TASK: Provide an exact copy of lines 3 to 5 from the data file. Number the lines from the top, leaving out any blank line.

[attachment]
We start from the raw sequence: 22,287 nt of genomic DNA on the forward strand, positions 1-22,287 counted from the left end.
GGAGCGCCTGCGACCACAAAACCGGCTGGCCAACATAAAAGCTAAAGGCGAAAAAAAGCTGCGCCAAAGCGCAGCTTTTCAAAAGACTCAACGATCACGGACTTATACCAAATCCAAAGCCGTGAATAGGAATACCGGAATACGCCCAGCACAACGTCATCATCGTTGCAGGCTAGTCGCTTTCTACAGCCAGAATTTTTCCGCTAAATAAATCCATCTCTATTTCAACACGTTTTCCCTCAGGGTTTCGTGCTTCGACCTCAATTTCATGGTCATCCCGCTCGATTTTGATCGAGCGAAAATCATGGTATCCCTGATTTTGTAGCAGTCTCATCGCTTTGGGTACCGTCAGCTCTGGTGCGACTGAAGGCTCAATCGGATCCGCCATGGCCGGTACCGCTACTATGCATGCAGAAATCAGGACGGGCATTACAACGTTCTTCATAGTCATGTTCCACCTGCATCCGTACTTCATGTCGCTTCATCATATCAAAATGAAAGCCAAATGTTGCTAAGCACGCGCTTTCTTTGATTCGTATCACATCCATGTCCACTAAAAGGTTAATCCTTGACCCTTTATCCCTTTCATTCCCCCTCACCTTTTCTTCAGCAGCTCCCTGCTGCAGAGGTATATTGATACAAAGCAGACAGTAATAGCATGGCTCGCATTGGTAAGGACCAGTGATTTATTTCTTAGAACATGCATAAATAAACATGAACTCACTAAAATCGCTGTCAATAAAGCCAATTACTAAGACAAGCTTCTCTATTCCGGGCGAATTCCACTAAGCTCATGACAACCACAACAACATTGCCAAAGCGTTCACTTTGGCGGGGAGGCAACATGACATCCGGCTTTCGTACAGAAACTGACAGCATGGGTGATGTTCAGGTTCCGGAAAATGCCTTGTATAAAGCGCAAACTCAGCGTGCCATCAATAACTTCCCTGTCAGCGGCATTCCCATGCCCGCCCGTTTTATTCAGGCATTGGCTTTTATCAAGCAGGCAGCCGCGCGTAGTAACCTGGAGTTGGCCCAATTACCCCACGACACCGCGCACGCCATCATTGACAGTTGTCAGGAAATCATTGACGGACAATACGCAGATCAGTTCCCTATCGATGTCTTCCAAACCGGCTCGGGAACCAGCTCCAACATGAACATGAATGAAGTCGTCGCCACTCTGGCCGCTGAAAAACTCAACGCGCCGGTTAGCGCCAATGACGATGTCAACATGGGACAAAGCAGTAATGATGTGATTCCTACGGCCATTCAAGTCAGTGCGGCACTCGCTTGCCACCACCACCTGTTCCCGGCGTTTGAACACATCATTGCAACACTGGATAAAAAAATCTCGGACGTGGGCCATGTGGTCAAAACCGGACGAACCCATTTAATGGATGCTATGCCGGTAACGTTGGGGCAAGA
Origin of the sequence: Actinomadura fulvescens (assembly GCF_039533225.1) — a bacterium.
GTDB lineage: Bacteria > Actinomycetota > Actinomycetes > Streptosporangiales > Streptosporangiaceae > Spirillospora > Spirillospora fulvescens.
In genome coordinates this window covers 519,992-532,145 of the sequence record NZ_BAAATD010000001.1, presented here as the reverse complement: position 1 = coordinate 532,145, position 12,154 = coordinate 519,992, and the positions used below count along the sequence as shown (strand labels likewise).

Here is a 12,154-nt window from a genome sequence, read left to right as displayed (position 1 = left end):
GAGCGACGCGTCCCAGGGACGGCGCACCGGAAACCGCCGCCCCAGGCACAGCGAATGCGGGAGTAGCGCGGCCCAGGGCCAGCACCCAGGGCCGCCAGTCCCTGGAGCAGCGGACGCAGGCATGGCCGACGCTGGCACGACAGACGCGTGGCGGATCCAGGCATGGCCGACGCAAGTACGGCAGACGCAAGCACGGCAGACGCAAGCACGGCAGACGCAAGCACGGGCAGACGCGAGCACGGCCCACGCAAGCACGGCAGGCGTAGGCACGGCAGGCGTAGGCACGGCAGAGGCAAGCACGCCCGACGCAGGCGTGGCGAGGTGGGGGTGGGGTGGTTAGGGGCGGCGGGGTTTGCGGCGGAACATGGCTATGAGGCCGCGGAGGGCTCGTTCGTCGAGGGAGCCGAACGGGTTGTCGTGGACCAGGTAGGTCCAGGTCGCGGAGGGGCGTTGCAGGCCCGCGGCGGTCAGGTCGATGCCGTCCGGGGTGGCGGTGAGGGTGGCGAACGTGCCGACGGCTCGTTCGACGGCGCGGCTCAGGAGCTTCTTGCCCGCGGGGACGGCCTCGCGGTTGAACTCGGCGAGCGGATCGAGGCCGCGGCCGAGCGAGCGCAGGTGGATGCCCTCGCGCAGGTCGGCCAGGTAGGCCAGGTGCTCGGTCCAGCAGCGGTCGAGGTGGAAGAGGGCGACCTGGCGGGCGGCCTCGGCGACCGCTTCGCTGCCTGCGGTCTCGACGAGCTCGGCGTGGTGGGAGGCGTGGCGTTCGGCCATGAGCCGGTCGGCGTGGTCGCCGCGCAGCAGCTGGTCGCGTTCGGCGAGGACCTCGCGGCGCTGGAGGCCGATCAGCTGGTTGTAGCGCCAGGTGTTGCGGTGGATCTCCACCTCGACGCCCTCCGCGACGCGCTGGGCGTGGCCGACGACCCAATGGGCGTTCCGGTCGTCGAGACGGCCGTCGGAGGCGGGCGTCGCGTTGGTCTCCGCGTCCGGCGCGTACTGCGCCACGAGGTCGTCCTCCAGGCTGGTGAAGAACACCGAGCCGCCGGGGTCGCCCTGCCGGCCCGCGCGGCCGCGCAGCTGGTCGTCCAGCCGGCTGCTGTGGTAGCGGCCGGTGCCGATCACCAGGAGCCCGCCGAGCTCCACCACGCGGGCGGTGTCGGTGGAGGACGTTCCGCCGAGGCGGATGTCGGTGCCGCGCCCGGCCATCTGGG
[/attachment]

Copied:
Origin of the sequence: Actinomadura fulvescens (assembly GCF_039533225.1) — a bacterium.
GTDB lineage: Bacteria > Actinomycetota > Actinomycetes > Streptosporangiales > Streptosporangiaceae > Spirillospora > Spirillospora fulvescens.
In genome coordinates this window covers 519,992-532,145 of the sequence record NZ_BAAATD010000001.1, presented here as the reverse complement: position 1 = coordinate 532,145, position 12,154 = coordinate 519,992, and the positions used below count along the sequence as shown (strand labels likewise).